Reengineering the ligand sensitivity of the broadly tuned human bitter taste receptor TAS2R14. Nowak S, Di Pizio A, Levit A, Niv MY, Meyerhof W, Behrens M. Biochim Biophys Acta. 2018 Jul 12. pii: S0304-4165(18)30200-9. https://www.sciencedirect.com/science/article/pii/S0304416518302009; https://doi.org/10.1016/j.bbagen.2018.07.009
Probing the binding pocket of the broadly tuned human bitter taste receptor TAS2R14 by chemical modification of cognate
agonists. Karaman R, Nowak S, Di Pizio A, Kitaneh H, Abu-Jaish A, Meyerhof W, Niv MY, Behrens M. Chem Biol Drug Des. 2016 Jul; 88(1):66-75. doi: 10.1111/cbdd.12734.
The bitter pill: clinical drugs that activate the human bitter taste receptor TAS2R14. Levit A, Nowak S, Peters M, Wiener A, Meyerhof W, Behrens M, Niv MY. FASEB J. 2014 Mar; 28(3):1181-97. doi: 10.1096/fj.13-242594.
Dr. Gisela Olias
Press and Public Relations
phone: +49 816171 2980
The Leibniz-Institute for Food Systems Biology at the Technical University of Munich (Leibniz-LSB@TUM) has a unique research profile. Its researchers combine methods of basic biomolecular research with analytical methods of bioinformatics and analytical high-performance technologies. Their goal is to decode the complex ingredient profiles from raw materials to the final food products and to elucidate their function as biological active molecules on humans. Based on their studies, the scientists develop products, which are as healthy as they are tasty. These foods will help to provide a sustainable and sufficient stream of food for future generations. In addition, the new scientific findings will be used to develop personalized nutritional concepts that, for example, help people with food intolerance without compromising quality of life and endangering their health.
The Leibniz LSB@TUM is a member of the Leibniz Association, which connects 95 independent research institutions. Their orientation ranges from the natural sciences, engineering and environmental sciences through economics, spatial and social sciences to the humanities. Leibniz Institutes devote themselves to social, economic and ecological issues. They conduct knowledge-oriented and application-oriented research, also in the overlapping Leibniz research networks, are or maintain scientific infrastructures and offer research-based services. The Leibniz Association focuses on knowledge transfer, especially with the Leibniz Research Museums. It advises and informs politics, science, business and the public. Leibniz institutions maintain close cooperation with universities – among others, in the form of the Leibniz Science Campuses, industry and other partners in Germany and abroad. They are subject to a transparent and independent review process. Due to their national significance, the federal government and the federal states jointly fund the institutes of the Leibniz Association. The Leibniz Institutes employ around 20,000 people, including 10,000 scientists. The entire budget of all the institutes is more than 1.9 billion euros.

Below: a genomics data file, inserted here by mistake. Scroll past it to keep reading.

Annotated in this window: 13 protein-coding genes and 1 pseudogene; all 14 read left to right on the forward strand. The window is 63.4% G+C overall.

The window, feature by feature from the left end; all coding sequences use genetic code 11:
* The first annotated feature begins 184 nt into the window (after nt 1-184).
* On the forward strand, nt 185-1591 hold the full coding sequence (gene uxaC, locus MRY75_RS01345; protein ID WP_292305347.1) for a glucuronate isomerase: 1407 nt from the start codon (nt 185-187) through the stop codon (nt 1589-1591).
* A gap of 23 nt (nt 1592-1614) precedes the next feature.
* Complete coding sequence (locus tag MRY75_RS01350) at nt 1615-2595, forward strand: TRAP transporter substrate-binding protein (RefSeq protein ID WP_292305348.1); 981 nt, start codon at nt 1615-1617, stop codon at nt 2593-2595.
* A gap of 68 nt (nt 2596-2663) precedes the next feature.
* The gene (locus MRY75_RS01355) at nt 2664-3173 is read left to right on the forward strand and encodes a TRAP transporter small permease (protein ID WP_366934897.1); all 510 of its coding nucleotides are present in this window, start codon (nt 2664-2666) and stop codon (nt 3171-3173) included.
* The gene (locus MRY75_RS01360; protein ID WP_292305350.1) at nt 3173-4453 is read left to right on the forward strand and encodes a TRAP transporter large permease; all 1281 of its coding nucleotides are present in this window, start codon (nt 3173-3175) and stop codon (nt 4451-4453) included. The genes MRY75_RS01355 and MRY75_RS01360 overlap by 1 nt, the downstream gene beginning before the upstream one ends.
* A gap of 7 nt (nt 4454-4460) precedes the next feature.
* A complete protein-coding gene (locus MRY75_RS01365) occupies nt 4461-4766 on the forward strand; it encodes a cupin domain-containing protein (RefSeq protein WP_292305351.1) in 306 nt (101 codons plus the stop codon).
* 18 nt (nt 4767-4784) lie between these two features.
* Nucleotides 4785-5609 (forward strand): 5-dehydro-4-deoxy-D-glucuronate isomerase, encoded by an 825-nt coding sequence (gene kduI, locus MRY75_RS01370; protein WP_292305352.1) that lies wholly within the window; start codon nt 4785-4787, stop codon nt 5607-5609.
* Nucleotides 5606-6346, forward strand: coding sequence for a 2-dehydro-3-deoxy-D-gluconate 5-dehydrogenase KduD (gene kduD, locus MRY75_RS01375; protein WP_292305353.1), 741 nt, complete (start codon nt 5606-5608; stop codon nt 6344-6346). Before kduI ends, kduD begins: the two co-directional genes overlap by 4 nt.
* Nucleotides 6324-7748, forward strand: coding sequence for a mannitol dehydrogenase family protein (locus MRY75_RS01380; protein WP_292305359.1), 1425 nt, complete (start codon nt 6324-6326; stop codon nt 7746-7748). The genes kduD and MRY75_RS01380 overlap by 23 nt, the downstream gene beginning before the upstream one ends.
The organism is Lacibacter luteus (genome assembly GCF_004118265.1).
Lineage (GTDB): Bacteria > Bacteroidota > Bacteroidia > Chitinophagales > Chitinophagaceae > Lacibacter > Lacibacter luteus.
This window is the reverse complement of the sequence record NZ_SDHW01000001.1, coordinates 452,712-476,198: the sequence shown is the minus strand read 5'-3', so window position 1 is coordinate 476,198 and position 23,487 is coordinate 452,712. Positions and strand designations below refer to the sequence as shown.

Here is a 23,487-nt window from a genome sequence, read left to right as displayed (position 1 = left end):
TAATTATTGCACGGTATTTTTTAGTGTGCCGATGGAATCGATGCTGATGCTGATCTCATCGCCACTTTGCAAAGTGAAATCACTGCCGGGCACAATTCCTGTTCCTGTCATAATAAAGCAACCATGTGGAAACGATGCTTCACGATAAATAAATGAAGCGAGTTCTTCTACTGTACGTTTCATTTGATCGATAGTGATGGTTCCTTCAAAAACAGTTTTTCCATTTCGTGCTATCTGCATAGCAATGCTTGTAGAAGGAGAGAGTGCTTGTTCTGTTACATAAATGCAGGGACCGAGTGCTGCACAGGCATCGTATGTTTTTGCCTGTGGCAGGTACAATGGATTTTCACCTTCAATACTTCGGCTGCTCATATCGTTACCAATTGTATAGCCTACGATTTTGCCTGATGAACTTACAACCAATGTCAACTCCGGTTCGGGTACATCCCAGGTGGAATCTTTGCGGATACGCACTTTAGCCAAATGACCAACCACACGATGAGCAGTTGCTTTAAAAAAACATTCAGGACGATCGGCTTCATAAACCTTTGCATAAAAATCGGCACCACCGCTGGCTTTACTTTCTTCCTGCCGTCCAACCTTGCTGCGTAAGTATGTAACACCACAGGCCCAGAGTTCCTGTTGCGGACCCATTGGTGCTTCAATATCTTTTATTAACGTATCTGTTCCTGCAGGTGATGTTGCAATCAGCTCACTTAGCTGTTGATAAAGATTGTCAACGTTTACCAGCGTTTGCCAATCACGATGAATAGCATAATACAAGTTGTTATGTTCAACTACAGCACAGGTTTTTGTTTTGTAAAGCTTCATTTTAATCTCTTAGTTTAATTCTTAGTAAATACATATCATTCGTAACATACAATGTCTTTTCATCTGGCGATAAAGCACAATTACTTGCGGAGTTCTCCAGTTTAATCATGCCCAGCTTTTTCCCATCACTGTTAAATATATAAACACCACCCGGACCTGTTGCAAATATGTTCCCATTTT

Contact for scientific information:
Dr. habil. Maik Behrens
Section II, Work Group Taste Systems Reception & Biosignals
Leibniz-Institute for Food Systems Biology at the TU Munich (Leibniz-LSB@TUM)
phone: +49 816171 2987
Profile of Dr. habil. Maik Behrens: https://www.leibniz-lsb.de/institut/mitarbeiterinnen/kurzprofil-dr-habil-maik-behrens/
Dr. Antonella Di Pizio
Section III, Work Group Computational Pharmacology
phone: +49 816171 2904
Profile of Dr. Antonella Di Pizio: https://www.leibniz-lsb.de/institut/mitarbeiterinnen/kurzprofil-dr-antonella-di-pizio/
Di Pizio A, Waterloo LAW, Brox R, Löber S, Weikert D, Behrens M, Gmeiner P, Niv MY (2019) Cellular and Molecular Life Sciences, DOI: 10.1007/s00018-019-03194-2. Rational design of agonists for bitter taste receptor TAS2R14: from modeling to bench and back